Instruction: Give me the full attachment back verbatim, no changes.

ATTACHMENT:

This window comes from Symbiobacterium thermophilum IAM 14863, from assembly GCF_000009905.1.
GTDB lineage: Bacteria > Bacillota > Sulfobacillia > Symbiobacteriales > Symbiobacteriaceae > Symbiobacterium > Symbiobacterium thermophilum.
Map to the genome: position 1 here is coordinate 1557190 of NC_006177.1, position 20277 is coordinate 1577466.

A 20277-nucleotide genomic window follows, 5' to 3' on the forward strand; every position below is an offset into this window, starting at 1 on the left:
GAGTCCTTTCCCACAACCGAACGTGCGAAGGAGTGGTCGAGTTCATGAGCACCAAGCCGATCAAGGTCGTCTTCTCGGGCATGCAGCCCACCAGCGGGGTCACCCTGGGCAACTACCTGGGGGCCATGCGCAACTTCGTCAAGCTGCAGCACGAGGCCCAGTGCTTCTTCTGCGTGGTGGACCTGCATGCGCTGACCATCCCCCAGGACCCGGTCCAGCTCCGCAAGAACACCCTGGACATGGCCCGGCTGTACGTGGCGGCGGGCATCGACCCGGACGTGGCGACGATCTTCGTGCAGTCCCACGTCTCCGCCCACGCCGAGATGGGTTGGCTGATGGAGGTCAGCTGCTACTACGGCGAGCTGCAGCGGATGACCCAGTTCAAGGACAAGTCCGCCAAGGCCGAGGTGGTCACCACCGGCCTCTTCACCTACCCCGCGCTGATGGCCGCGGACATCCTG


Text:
This window comes from Symbiobacterium thermophilum IAM 14863, from assembly GCF_000009905.1.
GTDB lineage: Bacteria > Bacillota > Sulfobacillia > Symbiobacteriales > Symbiobacteriaceae > Symbiobacterium > Symbiobacterium thermophilum.
Map to the genome: position 1 here is coordinate 1557190 of NC_006177.1, position 20277 is coordinate 1577466.

A 20277-nucleotide genomic window follows, 5' to 3' on the forward strand; every position below is an offset into this window, starting at 1 on the left:
GAGTCCTTTCCCACAACCGAACGTGCGAAGGAGTGGTCGAGTTCATGAGCACCAAGCCGATCAAGGTCGTCTTCTCGGGCATGCAGCCCACCAGCGGGGTCACCCTGGGCAACTACCTGGGGGCCATGCGCAACTTCGTCAAGCTGCAGCACGAGGCCCAGTGCTTCTTCTGCGTGGTGGACCTGCATGCGCTGACCATCCCCCAGGACCCGGTCCAGCTCCGCAAGAACACCCTGGACATGGCCCGGCTGTACGTGGCGGCGGGCATCGACCCGGACGTGGCGACGATCTTCGTGCAGTCCCACGTCTCCGCCCACGCCGAGATGGGTTGGCTGATGGAGGTCAGCTGCTACTACGGCGAGCTGCAGCGGATGACCCAGTTCAAGGACAAGTCCGCCAAGGCCGAGGTGGTCACCACCGGCCTCTTCACCTACCCCGCGCTGATGGCCGCGGACATCCTG